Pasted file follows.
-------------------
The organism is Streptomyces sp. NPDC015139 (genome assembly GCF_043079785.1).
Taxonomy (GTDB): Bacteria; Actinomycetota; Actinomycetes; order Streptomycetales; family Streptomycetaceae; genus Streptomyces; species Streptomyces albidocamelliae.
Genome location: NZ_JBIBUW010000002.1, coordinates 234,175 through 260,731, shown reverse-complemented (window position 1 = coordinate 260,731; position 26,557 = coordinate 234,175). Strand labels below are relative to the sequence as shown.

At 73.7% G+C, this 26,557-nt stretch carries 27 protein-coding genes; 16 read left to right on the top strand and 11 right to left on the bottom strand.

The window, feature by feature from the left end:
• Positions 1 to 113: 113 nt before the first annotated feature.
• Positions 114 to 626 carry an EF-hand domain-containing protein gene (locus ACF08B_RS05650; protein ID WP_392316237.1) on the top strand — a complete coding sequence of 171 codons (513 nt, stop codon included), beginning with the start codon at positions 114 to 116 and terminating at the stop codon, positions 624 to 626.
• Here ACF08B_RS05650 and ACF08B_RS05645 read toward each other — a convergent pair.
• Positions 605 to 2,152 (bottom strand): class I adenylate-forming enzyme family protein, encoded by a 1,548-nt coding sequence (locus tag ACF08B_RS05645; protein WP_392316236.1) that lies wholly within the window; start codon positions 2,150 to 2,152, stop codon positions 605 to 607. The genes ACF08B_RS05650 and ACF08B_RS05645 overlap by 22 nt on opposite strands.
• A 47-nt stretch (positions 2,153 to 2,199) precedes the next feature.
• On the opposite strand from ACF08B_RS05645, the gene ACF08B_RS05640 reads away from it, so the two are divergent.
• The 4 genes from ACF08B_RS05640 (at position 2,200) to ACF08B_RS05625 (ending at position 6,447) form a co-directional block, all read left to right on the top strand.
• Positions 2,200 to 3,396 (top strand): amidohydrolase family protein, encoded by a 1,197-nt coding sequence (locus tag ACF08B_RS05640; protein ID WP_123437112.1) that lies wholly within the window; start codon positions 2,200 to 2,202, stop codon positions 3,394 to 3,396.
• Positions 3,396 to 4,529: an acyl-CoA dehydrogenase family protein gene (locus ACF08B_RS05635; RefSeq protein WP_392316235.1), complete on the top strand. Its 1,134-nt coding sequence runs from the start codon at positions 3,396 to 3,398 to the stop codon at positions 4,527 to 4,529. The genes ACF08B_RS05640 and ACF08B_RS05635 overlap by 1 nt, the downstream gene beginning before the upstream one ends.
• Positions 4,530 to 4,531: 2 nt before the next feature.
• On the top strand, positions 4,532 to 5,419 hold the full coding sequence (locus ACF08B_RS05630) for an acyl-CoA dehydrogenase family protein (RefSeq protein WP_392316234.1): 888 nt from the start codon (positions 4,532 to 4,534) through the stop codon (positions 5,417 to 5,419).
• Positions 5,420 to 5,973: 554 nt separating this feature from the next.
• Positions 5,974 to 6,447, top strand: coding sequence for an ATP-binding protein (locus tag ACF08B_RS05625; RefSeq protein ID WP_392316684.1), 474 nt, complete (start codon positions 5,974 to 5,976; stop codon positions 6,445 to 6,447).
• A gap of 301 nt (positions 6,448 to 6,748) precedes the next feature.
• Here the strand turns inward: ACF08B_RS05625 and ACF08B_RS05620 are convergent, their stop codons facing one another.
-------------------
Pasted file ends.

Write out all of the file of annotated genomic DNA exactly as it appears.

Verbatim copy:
The organism is Streptomyces sp. NPDC015139 (genome assembly GCF_043079785.1).
Taxonomy (GTDB): Bacteria; Actinomycetota; Actinomycetes; order Streptomycetales; family Streptomycetaceae; genus Streptomyces; species Streptomyces albidocamelliae.
Genome location: NZ_JBIBUW010000002.1, coordinates 234,175 through 260,731, shown reverse-complemented (window position 1 = coordinate 260,731; position 26,557 = coordinate 234,175). Strand labels below are relative to the sequence as shown.

At 73.7% G+C, this 26,557-nt stretch carries 27 protein-coding genes; 16 read left to right on the top strand and 11 right to left on the bottom strand.

The window, feature by feature from the left end:
• Positions 1 to 113: 113 nt before the first annotated feature.
• Positions 114 to 626 carry an EF-hand domain-containing protein gene (locus ACF08B_RS05650; protein ID WP_392316237.1) on the top strand — a complete coding sequence of 171 codons (513 nt, stop codon included), beginning with the start codon at positions 114 to 116 and terminating at the stop codon, positions 624 to 626.
• Here ACF08B_RS05650 and ACF08B_RS05645 read toward each other — a convergent pair.
• Positions 605 to 2,152 (bottom strand): class I adenylate-forming enzyme family protein, encoded by a 1,548-nt coding sequence (locus tag ACF08B_RS05645; protein WP_392316236.1) that lies wholly within the window; start codon positions 2,150 to 2,152, stop codon positions 605 to 607. The genes ACF08B_RS05650 and ACF08B_RS05645 overlap by 22 nt on opposite strands.
• A 47-nt stretch (positions 2,153 to 2,199) precedes the next feature.
• On the opposite strand from ACF08B_RS05645, the gene ACF08B_RS05640 reads away from it, so the two are divergent.
• The 4 genes from ACF08B_RS05640 (at position 2,200) to ACF08B_RS05625 (ending at position 6,447) form a co-directional block, all read left to right on the top strand.
• Positions 2,200 to 3,396 (top strand): amidohydrolase family protein, encoded by a 1,197-nt coding sequence (locus tag ACF08B_RS05640; protein ID WP_123437112.1) that lies wholly within the window; start codon positions 2,200 to 2,202, stop codon positions 3,394 to 3,396.
• Positions 3,396 to 4,529: an acyl-CoA dehydrogenase family protein gene (locus ACF08B_RS05635; RefSeq protein WP_392316235.1), complete on the top strand. Its 1,134-nt coding sequence runs from the start codon at positions 3,396 to 3,398 to the stop codon at positions 4,527 to 4,529. The genes ACF08B_RS05640 and ACF08B_RS05635 overlap by 1 nt, the downstream gene beginning before the upstream one ends.
• Positions 4,530 to 4,531: 2 nt before the next feature.
• On the top strand, positions 4,532 to 5,419 hold the full coding sequence (locus ACF08B_RS05630) for an acyl-CoA dehydrogenase family protein (RefSeq protein WP_392316234.1): 888 nt from the start codon (positions 4,532 to 4,534) through the stop codon (positions 5,417 to 5,419).
• Positions 5,420 to 5,973: 554 nt separating this feature from the next.
• Positions 5,974 to 6,447, top strand: coding sequence for an ATP-binding protein (locus tag ACF08B_RS05625; RefSeq protein ID WP_392316684.1), 474 nt, complete (start codon positions 5,974 to 5,976; stop codon positions 6,445 to 6,447).
• A gap of 301 nt (positions 6,448 to 6,748) precedes the next feature.
• Here the strand turns inward: ACF08B_RS05625 and ACF08B_RS05620 are convergent, their stop codons facing one another.